@AhmadF.Cheema I had similar problems with the symlinking using Vagrant 1.9.8 on Linux, and a completely standard Discourse Vagrant development environment as per the docs.

The problem is simple when you look into it. From the scope of inside the Vagrant VM, the destination of the symlink is not a valid path. Try executing the command ls -al in the plugins directory inside your VM (in a standard install this is at /vagrant/plugins)

vagrant@discourse:/vagrant/plugins$ ls -al
total 36
drwxr-xr-x 1 vagrant vagrant 4096 Oct 22 09:08 ./
drwxr-xr-x 1 vagrant vagrant 4096 Oct 22 09:10 ../
drwxr-xr-x 1 vagrant vagrant 4096 Sep  7 19:51 discourse-details/
drwxrwxr-x 1 vagrant vagrant 4096 Oct 21 13:56 discourse-narrative-bot/
drwxr-xr-x 1 vagrant vagrant 4096 Oct 21 13:56 discourse-nginx-performance-report/
drwxr-xr-x 1 vagrant vagrant 4096 Sep  7 19:51 discourse-plugin-outlet-locations/
drwxrwxr-x 1 vagrant vagrant 4096 Oct 21 13:56 discourse-presence/
lrwxrwxrwx 1 vagrant vagrant   55 Oct 22 09:08 my-basic-plugin -> /home/marcus/code/discourse/my-basic-plugin
drwxr-xr-x 1 vagrant vagrant 4096 Oct 21 13:56 lazyYT/
drwxr-xr-x 1 vagrant vagrant 4096 Oct 21 13:56 poll/

As you can see, the path /home/marcus/code/discourse/my-basic-plugin cannot possibly be accessible from the VM because it doesn’t exist inside the VM!

The solution is to delete the externally created symlink and set up a separate shared folder in Vagrant, by adding a line to your Vagrantfile:

config.vm.synced_folder "/home/marcus/code/my-basic-plugin",  "/my-basic-plugin"

Then restart the Vagrant VM: vagrant halt && vagrant up so that this change is picked up

Now, when you enter your VM via SSH using vagrant ssh you can create a symlink inside the VM:

cd /vagrant/plugins
ln -s /my-basic-plugin .

Now you can develop in a neatly isolated local folder, and have the neat Git workflow that @eviltrout describes, and the symlinking happens inside the VM. Note that outside the VM, the symlink will be broken - but this shouldn’t matter for our purposes.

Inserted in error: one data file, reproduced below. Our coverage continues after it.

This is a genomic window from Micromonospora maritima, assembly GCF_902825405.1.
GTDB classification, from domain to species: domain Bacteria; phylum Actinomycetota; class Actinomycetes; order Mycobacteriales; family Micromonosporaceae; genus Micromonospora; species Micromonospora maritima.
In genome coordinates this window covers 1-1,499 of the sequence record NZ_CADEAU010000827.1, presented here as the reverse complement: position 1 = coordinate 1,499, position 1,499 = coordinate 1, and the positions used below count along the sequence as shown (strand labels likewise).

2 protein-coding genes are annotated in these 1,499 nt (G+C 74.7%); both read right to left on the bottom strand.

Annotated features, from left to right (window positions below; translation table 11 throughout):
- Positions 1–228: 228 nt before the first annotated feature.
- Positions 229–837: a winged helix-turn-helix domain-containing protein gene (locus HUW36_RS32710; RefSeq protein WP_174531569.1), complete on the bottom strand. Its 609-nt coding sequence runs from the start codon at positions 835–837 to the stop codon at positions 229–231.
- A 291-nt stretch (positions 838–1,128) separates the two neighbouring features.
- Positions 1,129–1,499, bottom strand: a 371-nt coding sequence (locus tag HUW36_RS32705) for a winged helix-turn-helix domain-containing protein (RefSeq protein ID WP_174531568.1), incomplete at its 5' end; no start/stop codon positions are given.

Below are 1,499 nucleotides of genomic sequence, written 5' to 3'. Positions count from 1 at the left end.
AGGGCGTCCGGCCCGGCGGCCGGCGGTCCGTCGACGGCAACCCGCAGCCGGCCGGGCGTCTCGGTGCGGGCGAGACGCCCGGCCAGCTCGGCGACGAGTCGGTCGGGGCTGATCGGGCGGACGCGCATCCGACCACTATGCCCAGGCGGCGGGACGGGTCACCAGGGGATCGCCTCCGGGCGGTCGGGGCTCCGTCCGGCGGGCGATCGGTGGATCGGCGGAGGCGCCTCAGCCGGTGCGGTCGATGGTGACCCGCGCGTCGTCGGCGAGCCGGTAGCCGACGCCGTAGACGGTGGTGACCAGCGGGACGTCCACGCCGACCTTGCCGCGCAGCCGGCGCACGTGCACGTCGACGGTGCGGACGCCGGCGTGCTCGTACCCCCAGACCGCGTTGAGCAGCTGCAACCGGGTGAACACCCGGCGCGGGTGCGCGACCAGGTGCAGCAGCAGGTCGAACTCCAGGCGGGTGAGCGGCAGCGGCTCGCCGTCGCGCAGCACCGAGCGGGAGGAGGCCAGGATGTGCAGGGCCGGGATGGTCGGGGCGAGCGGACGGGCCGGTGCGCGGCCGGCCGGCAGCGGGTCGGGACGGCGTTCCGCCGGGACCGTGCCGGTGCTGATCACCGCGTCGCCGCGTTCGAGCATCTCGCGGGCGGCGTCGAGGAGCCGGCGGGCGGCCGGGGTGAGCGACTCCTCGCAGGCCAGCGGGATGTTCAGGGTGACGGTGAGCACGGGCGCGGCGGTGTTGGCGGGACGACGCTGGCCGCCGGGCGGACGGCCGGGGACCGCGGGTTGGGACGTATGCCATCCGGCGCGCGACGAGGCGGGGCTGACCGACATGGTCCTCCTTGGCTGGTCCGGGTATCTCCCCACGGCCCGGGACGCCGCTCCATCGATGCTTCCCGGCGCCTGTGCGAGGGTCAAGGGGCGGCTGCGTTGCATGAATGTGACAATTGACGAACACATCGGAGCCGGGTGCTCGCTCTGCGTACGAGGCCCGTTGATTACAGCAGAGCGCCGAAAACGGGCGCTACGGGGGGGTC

(Sam Saffron) #6

If you are developing on Linux using our docker based dev is way simpler

(Stephen Chung) #7

Windows symlinks are different from Unix symlinks, thus your confusion. Windows synlinks are very fussy, requiring particular versions of OS to support and sometimes applications must be written to be aware of this. In other words, the stars must line up perfectly for windows symlinks to work.

A hard link (/H) I dont think work with directories. Your /D makes a symlink on a directory, trumping your /H (which is used to create a hard link to a file, not a directory).

Confusing? Welcome to Windows.

There are four types of links in Windows:

  • MKLINK (no flags) – symbolic link to file
  • MKLINK /H – hard link to file
  • MKLINK /D – symbolic link to directory
  • MKLINK /J – junction (i.e. hard link) to directory

What you need is is a junction which is Windows-speak for hard link to a directory.

Do MKLINK /J to your plugins directory and the system will treat it as a subdirectory. In fact it won’t know otherwise. Beware, it is not common to have a Windows directory (folder in Windows-speak) to point to the same place as another directory, so you’ll get confused very easy and forget that both are the same things.

That’s why you’ll need to run the command in Administrator mode, otherwise Windows won’t let you create the directory junction.

(Marcus Baw) #8

Thanks for the info regarding Windows symlinks @schungx - it should be of help to the OP.

The workaround I described should work fine on any platform, since the symlinks happen inside the (Ubuntu) vagrant box


(Stephen Chung) #9

Yup, you’re right. If you can avoid it, avoid messing with Windows. Windows is very picky and may choose to die or go wrong at the most unfortunate moment…

(Cheng Zheng) #10

Work for me! 2018-4-29

1. I put discourse & my plugin in Desktop

instead of put 1c7-plugin under discourse/plugin

2. and put a “alias” into discourse/plugins folder

alias is a macOS concept,
it’s the same things as ln -s command

3. Discourse correctly load the plugin

(After reboot server with rails s)

4. Now they are separated, use git to manage code is much easier